‘Haven’t permitted parking charge in residential areas yet’, says Supreme Court
The apex court asked all municipal corporations of Delhi to identify a residential colony where they can launch a pilot project based on EPCA’s suggestion on the parking policy.Updated: Jul 30, 2019 08:22 IST
The Supreme Court on Monday said it was not permitting anyone to charge people right now for parking vehicles outside their homes in residential areas.
Taking note of the Delhi government’s reservation on EPCA’s suggestion in this regard, a special bench of justices Arun Mishra and Deepak Gupta told the Delhi government’s counsel, “We are not permitting anybody to charge anything from anybody right now.”
It, however, asked all municipal corporations of Delhi to identify a residential colony where they can launch a pilot project based on EPCA’s suggestion on the parking policy.
Senior advocate Sanjeev Sen, appearing for the municipal corporations, said the civic bodies supported ECPA’s proposal and were willing to implement it.
But senior advocate Dhruv Mehta, on behalf of the Delhi government, said it did not favour levying a parking fee on residents who park their car outside their residential premises on colony roads.
At this, the bench said the corporations must first undertake pilot projects before the court can finalise or approve the parking policy suggested by EPCA.
In its report, the EPCA has referred to SDMC’s pilot project on parking area management plan in Lajpat Nagar that encompasses both commercial areas of the Central Market and adjacent residential colonies there.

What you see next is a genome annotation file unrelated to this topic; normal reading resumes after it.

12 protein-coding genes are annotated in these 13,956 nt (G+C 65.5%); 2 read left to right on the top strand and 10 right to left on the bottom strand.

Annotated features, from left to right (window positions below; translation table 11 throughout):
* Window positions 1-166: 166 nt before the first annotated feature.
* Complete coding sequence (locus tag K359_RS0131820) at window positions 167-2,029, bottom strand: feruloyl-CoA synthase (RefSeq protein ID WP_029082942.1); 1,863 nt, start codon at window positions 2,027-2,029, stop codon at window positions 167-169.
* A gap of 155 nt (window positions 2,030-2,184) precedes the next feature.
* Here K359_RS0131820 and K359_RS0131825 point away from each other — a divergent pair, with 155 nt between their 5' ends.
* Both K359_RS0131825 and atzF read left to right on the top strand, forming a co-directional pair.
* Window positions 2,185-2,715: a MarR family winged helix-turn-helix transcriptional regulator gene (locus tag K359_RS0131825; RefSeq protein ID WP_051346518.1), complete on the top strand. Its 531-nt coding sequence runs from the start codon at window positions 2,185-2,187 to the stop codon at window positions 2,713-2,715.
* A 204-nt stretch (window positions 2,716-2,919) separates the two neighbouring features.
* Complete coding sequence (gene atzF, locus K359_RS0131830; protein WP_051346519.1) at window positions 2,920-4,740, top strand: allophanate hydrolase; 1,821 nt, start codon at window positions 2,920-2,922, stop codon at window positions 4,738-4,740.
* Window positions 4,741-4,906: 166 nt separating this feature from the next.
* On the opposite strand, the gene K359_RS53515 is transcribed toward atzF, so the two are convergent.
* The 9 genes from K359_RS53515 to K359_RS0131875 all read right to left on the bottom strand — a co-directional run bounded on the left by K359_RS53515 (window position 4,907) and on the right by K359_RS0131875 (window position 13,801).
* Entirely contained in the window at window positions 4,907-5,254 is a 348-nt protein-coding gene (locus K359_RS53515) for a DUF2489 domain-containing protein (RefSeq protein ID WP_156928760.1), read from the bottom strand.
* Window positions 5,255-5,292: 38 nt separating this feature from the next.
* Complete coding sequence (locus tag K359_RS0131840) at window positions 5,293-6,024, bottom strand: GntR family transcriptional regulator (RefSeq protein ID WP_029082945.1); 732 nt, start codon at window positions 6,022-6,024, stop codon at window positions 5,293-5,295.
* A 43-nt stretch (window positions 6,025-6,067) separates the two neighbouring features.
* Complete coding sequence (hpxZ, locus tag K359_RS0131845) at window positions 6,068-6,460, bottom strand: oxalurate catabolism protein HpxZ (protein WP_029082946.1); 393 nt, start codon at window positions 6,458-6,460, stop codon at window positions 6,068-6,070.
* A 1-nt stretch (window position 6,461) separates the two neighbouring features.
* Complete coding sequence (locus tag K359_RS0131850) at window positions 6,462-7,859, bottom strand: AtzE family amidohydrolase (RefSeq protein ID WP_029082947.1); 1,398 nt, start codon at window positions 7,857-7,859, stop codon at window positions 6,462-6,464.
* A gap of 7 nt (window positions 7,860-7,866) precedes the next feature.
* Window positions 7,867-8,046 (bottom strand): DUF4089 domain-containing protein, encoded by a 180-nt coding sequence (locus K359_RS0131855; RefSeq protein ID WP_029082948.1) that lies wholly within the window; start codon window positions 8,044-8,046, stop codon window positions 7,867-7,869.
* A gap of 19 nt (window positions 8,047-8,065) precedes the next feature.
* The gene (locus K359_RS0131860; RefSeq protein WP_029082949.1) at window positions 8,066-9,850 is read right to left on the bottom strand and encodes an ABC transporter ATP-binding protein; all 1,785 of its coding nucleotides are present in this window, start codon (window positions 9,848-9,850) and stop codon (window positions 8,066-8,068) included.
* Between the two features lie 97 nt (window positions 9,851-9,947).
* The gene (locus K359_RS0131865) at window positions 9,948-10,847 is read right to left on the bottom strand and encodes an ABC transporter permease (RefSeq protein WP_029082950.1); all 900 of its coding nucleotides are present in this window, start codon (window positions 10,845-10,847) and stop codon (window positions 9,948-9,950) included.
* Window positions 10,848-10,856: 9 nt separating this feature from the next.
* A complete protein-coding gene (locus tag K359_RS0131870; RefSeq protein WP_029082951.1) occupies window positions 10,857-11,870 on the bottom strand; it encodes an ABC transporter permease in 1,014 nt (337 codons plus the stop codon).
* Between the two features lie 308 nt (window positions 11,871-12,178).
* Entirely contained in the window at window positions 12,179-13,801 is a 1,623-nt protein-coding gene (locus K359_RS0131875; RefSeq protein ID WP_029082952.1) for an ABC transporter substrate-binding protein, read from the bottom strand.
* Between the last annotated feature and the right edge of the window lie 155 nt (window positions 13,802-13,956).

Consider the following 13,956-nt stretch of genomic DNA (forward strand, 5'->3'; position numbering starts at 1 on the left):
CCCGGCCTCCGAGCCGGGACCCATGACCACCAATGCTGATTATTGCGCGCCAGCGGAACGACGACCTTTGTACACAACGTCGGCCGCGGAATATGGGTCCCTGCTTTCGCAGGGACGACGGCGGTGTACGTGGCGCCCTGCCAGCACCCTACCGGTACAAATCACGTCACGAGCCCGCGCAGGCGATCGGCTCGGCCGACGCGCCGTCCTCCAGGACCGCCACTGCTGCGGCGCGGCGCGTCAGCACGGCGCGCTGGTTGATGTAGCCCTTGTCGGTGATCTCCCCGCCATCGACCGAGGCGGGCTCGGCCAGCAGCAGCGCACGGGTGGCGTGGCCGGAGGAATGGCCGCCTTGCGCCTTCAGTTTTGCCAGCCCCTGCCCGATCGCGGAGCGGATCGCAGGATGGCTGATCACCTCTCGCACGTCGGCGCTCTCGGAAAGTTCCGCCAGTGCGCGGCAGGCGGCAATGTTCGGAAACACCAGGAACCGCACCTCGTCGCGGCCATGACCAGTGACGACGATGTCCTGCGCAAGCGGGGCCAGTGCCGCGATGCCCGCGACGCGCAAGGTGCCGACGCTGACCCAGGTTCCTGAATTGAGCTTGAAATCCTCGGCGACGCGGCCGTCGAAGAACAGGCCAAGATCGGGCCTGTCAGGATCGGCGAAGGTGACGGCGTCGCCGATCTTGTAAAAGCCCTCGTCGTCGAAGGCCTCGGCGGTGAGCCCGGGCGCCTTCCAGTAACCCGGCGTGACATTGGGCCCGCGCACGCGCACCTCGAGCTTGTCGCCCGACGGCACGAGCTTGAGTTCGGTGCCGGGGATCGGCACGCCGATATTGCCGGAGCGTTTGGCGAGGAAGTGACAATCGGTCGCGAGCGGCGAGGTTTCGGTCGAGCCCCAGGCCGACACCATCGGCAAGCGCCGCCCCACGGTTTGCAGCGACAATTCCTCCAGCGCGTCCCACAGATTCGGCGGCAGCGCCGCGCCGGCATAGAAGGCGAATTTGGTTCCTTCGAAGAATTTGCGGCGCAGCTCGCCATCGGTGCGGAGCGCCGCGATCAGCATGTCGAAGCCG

Referring to the pilot project, EPCA said a parking management area plan needs to be developed and then implemented in different zones and colonies of the city.
“In addition, parking permits can be issued to residents based on a monthly lump sum to be decided in consultation with resident welfare associations. These stickers will help to distinguish residents’ cars from those cars coming to the commercial centres/market,” EPCA said in its report.
L&DO ENCOURAGING WRONG DOERS
The court-appointed sealing panel complained to the Supreme Court against the Land and Development Office (L&DO), accusing it for adopting a policy that “encourages wrong doers” and allows encroachment on government and public land.
In a report submitted before the bench, the panel, set up to monitor the sealing drive, said unauthorised construction and encroachments exist since 2002 in Lajpat Nagar but the L&DO, instead of taking any action against it, waited for the Supreme Court to give directions to take action